I haven’t written in my taekwon-do blog since our new dojang opened in January – but I have been thinking a lot about the way in which my study of taekwon-do has informed my thinking about cognitive science.
Let me be clear about this: there are three elements to my study of taekwon-do which have been pivotal in influencing the way I think.
1) my Instructor, who introduced me to the martial art in an accessible way, showing the theory and practice, the moral culture and application, and most of all, demonstrating through everything he does the ongoing level of passion and commitment required to become a martial artist.
2) the 15 volume encyclopedia of taekwon-do (and its condensed version), written by General Choi, which documents the martial art itself and the structure of the taekwon-do syllabus through which a martial artist can learn his or her art form.
3) the conceptual mapping across perceptual learning, motor learning and meta-cognitive awareness of learning principles through which my Instructor is able to relate theory and practice and through which he gave me sufficient insight and desire to understand the depth and richness of the curriculum developed by General Choi.
As I have remarked elsewhere in my taekwon-do blog, the structure of the taekwon-do curriculum, bringing together the martial arts of east with the educational system of the western military (US Military Academy), is a masterpiece of curriculum design and exposition. However, based as it is on curriculum design principles for a military curriculum, there is no specific curriculum framework for children. I have also discussed elsewhere in my blog the special facility my Instructor has in working with young children and older people, two groups who are not the traditional focus for martial arts instruction.
The focus I have had in previous posts on martial arts and instructing children have been based around motivational factors in terms of learning most likely because I was involved in educational design of “learning materials”. However now that I am reading Eleanor Gibson (Principles of Perceptual Learning and Development), Williams and Hodges(Skill Acquisition in Sport), Johnson-Frey (Taking Action: Cognitive Neuroscience Perspectives on Intentional Acts) and such things, focusing on perceptual learning and cross-modal sensory-motor integration, I am seeing other aspects of the taekwon-do syllabus that are masterful in terms of design.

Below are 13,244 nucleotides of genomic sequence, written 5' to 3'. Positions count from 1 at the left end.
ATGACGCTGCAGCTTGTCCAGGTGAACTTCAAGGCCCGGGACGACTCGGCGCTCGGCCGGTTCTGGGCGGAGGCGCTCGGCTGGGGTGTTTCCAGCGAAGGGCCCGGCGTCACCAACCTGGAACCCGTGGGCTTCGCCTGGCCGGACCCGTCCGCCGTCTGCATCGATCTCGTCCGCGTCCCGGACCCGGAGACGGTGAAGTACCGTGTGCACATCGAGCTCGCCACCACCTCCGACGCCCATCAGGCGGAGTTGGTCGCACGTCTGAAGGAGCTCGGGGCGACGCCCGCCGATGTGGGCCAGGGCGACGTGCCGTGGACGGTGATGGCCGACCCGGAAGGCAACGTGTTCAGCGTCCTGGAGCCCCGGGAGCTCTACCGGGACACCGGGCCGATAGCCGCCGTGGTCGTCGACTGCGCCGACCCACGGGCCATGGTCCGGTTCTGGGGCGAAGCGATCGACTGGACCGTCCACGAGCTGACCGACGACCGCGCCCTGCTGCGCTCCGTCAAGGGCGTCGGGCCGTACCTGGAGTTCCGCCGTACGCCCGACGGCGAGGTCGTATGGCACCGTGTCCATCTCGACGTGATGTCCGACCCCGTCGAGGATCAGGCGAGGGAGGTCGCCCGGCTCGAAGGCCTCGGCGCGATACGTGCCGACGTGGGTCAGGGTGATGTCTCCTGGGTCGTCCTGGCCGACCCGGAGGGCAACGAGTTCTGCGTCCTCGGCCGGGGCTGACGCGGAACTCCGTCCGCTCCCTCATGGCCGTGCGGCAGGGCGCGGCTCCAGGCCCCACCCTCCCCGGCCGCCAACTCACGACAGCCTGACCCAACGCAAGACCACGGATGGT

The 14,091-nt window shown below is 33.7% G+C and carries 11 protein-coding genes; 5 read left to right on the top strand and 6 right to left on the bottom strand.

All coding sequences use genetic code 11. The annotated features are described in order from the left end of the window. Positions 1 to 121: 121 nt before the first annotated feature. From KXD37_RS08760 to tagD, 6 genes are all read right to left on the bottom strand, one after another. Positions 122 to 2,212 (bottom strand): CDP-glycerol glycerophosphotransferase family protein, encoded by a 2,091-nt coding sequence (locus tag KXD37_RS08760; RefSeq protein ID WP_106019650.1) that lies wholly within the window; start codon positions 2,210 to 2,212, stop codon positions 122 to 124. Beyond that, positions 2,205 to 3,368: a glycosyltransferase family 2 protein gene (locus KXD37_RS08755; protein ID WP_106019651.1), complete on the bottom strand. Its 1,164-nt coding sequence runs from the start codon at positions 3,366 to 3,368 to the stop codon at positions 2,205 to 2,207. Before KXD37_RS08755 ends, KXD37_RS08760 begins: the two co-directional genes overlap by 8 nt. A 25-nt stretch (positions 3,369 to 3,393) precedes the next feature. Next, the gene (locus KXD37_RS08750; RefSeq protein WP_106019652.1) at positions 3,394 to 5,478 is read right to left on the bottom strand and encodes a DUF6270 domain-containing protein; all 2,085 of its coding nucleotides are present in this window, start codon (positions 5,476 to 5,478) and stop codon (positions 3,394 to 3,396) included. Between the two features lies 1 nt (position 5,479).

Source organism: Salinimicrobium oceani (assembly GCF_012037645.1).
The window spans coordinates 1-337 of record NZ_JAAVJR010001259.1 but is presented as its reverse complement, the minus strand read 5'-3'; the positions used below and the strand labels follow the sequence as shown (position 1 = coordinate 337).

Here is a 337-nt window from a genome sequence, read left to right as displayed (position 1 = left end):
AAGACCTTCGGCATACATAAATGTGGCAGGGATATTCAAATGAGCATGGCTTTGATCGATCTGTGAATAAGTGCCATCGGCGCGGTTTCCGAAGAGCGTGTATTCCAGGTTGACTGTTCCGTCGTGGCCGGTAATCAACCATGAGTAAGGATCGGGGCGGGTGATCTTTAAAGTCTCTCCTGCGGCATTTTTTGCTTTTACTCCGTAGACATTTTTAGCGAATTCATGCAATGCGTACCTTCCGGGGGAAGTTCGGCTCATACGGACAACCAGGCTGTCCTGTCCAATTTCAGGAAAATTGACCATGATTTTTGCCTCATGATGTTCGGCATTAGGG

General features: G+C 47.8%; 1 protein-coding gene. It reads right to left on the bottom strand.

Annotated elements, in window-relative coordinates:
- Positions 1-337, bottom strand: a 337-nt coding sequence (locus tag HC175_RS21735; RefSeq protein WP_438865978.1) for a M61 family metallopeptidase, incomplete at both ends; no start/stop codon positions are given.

I am currently working with concepts of dynamic coordination and constraints in skill acquisition, which fit pretty nicely with the taekwon-do concept of sinewave, and how these fit in with instructional models. This approach contrasts sharply with traditional instructional approaches emphasising verbal instruction, active cognitive processing of knowledge, and dependency on feedback from instructors. The role of the instructor or coach in the dynamic approach is
“to ensure the correct ‘discovery environment’ through the manipulation of task and environmental constraints in an attempt to guide exploration of the dynamics of the perceptuo-motor workspace … if one uses the metaphor of a ‘story’ to conceptualise the skill acquisition process in sport, then the end-state form (the skill) to be acquired by each individual is not prescribed at the outset, but is painstakingly and creatively written ongoingly. In such a ‘self-reading and self-writing’ dynamical system (Kugler, 1986), practitioners have a major say in the development of the individual’s unique storyline by creating localised pressures (as constraints) so that functional global systems behaviour emerges from practice time. The implication is that there is a need for significant research programmes in the sport and exercise sciences to gain a broad understanding of how constraints shape the individual ‘stories’ of skill acquisition in different sports contexts.”
The constraints-led model asserts that the set of possible movement solutions for a skill to be acquired can be limited by the dimensions of the perceptuo-motor workspace imposed by the coach or training environment. Directed coaching or training environments with limited dimensionality will only support a very narrow search process, whereas unbounded workspaces allow unconstrained search which can be unrewarding, inefficient and potentially unsafe. An important role of the coach or instructor from this perspective is to support the perceptuo-motor search process by manipulating constraints so that exploration occurs within the optimal area of the perceptuo-motor workspace.
Interactions between the coach and student are minimised during early stages of learning so that the important dynamics of the movement task are revealed through discovery.
“In a soundbite, the key point is: Let the learner begin to write her own story. Direct coach intervention at this stage may well assist in the short-term assembly of coordinative structures as temporary solutions, but the ongoing process of establishing control may be delayed as a result of inappropriate (i.e. textbook and non-individualised) coordinations early on. In fact, the adoption of generalised ‘textbook’ approaches can be likened to the short-term solution of ‘plagiarism in our analogy of writing a story. In other words, the learner may come to rely on these ‘neatly packaged’ temporary solutions for immediate performance effects in specific environments. But the unique relationships between movement subsystems, which influence long-term performance transfer to novel situations, will not be established early in learning” Williams et al 1999, p322.
This all starts sounding very like the ideas I was trying express early in my blog in the article on Teaching Kids.